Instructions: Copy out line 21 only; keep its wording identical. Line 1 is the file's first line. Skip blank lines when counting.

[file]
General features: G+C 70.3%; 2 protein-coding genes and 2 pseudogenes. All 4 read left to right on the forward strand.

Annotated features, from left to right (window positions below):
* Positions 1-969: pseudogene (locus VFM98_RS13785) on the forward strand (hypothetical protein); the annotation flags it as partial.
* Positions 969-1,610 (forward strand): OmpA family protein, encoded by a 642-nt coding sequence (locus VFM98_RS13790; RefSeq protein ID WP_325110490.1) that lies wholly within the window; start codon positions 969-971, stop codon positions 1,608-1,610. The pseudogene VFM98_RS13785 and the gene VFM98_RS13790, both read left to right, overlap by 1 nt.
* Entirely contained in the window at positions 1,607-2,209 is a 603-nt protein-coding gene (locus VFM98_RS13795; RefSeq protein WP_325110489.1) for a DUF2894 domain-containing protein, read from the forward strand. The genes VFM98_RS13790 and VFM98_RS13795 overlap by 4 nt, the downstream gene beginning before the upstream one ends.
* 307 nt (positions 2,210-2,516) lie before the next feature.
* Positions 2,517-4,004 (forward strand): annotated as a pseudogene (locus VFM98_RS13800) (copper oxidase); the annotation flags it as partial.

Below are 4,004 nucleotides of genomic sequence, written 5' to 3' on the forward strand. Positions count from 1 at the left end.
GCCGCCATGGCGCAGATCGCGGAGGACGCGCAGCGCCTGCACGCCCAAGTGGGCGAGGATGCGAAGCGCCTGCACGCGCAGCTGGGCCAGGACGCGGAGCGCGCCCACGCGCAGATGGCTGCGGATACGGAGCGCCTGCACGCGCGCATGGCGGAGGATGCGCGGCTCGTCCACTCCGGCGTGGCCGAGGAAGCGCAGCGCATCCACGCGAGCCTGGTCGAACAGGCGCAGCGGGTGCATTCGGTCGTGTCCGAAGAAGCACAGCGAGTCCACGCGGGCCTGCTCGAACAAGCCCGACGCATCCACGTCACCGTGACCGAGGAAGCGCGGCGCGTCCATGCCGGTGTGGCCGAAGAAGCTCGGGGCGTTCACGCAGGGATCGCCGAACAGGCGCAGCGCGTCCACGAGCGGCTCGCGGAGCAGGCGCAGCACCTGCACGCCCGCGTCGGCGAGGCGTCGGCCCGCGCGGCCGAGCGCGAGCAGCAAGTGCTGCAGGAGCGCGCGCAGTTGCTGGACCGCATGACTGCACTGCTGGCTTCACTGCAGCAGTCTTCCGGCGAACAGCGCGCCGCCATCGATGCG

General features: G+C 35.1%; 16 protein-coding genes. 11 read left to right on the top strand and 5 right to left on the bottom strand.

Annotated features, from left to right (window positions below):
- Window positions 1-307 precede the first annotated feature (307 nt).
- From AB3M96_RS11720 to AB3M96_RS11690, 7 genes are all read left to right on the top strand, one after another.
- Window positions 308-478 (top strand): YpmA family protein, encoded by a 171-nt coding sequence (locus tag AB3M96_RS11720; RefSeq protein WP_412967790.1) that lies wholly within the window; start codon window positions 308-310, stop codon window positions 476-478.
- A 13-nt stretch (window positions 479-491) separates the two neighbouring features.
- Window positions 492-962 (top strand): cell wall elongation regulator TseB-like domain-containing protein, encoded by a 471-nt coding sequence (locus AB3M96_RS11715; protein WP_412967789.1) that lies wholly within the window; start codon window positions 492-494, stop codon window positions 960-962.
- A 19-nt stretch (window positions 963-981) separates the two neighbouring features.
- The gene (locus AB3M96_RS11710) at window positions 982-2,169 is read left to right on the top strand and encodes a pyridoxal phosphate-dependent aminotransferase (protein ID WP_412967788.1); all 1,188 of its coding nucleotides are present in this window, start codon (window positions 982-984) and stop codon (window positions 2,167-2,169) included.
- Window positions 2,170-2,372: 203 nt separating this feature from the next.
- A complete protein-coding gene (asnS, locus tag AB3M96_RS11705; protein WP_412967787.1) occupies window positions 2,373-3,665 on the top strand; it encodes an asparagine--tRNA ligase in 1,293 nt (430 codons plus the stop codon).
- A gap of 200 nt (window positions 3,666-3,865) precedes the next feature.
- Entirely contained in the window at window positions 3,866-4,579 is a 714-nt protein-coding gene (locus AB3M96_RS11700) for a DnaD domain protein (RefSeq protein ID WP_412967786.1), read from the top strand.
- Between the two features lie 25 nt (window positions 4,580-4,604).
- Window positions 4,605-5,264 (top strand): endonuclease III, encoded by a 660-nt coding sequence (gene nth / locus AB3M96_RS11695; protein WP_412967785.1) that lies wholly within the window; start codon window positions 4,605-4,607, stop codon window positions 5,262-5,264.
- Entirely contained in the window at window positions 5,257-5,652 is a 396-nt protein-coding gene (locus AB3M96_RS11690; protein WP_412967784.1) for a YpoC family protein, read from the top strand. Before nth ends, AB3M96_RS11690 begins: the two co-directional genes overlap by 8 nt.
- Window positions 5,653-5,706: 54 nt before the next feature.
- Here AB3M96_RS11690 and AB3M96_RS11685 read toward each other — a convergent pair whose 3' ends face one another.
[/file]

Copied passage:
- A gap of 200 nt (window positions 3,666-3,865) precedes the next feature.